Queen Mary, University of London. "Female deer confirm bigger is not always better when choosing a mate." ScienceDaily. www.sciencedaily.com/releases/2011/04/110406192431.htm (accessed November 29, 2014).

Share This


More From ScienceDaily



More Plants & Animals News

Saturday, November 29, 2014

Featured Research

from universities, journals, and other organizations


Featured Videos

from AP, Reuters, AFP, and other news services

Research on Bats Could Help Develop Drugs Against Ebola

Research on Bats Could Help Develop Drugs Against Ebola

AFP (Nov. 28, 2014) In Africa's only biosafety level 4 laboratory, scientists have been carrying out experiments on bats to understand how virus like Ebola are being transmitted, and how some of them resist to it. Duration: 01:18 Video provided by AFP
Powered by NewsLook.com
New Dinosaur Species Found in Museum Collection

New Dinosaur Species Found in Museum Collection

Reuters - Innovations Video Online (Nov. 27, 2014) A British palaeontologist has discovered a new species of dinosaur while studying fossils in a Canadian museum. Pentaceratops aquilonius was related to Triceratops and lived at the end of the Cretaceous Period, around 75 million years ago. Jim Drury has more. Video provided by Reuters
Powered by NewsLook.com
Tryptophan Isn't Making You Sleepy On Thanksgiving

Tryptophan Isn't Making You Sleepy On Thanksgiving

Newsy (Nov. 27, 2014) Tryptophan, a chemical found naturally in turkey meat, gets blamed for sleepiness after Thanksgiving meals. But science points to other culprits. Video provided by Newsy
Powered by NewsLook.com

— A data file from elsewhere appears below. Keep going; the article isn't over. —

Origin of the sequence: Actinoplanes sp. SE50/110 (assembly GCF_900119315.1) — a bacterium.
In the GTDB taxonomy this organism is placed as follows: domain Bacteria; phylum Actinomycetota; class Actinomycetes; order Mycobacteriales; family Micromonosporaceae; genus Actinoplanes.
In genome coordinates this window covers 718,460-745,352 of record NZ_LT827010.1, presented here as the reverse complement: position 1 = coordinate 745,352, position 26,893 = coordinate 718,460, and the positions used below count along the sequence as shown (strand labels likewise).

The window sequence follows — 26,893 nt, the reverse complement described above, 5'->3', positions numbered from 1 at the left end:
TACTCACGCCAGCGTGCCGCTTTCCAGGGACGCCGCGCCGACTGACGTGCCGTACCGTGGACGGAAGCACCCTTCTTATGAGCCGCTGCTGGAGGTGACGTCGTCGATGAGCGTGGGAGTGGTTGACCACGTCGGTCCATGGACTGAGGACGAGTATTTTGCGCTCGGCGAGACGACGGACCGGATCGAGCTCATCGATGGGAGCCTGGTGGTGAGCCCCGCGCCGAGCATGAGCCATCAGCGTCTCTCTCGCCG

Classic Hollywood Memorabilia Goes Under the Hammer

Classic Hollywood Memorabilia Goes Under the Hammer

Reuters - Entertainment Video Online (Nov. 26, 2014) The iconic piano from "Casablanca" and the Cowardly Lion suit from "The Wizard of Oz" fetch millions at auction. Sara Hemrajani reports. Video provided by Reuters
Powered by NewsLook.com

Search ScienceDaily

Number of stories in archives: 140,361

Find with keyword(s):
Enter a keyword or phrase to search ScienceDaily for related topics and research stories.

Save/Print:
Share:

Breaking News:

Strange & Offbeat Stories


Plants & Animals

Earth & Climate

Fossils & Ruins

In Other News

... from NewsDaily.com

Science News

Health News

Environment News

Technology News



Save/Print:
Share:

Free Subscriptions


Get the latest science news with ScienceDaily's free email newsletters, updated daily and weekly. Or view hourly updated newsfeeds in your RSS reader:

Get Social & Mobile


Keep up to date with the latest news from ScienceDaily via social networks and mobile apps:

Have Feedback?


Tell us what you think of ScienceDaily -- we welcome both positive and negative comments. Have any problems using the site? Questions?
Mobile: iPhone Android Web
Follow: Facebook Twitter Google+
Subscribe: RSS Feeds Email Newsletters
Latest Headlines Health & Medicine Mind & Brain Space & Time Matter & Energy Computers & Math Plants & Animals Earth & Climate Fossils & Ruins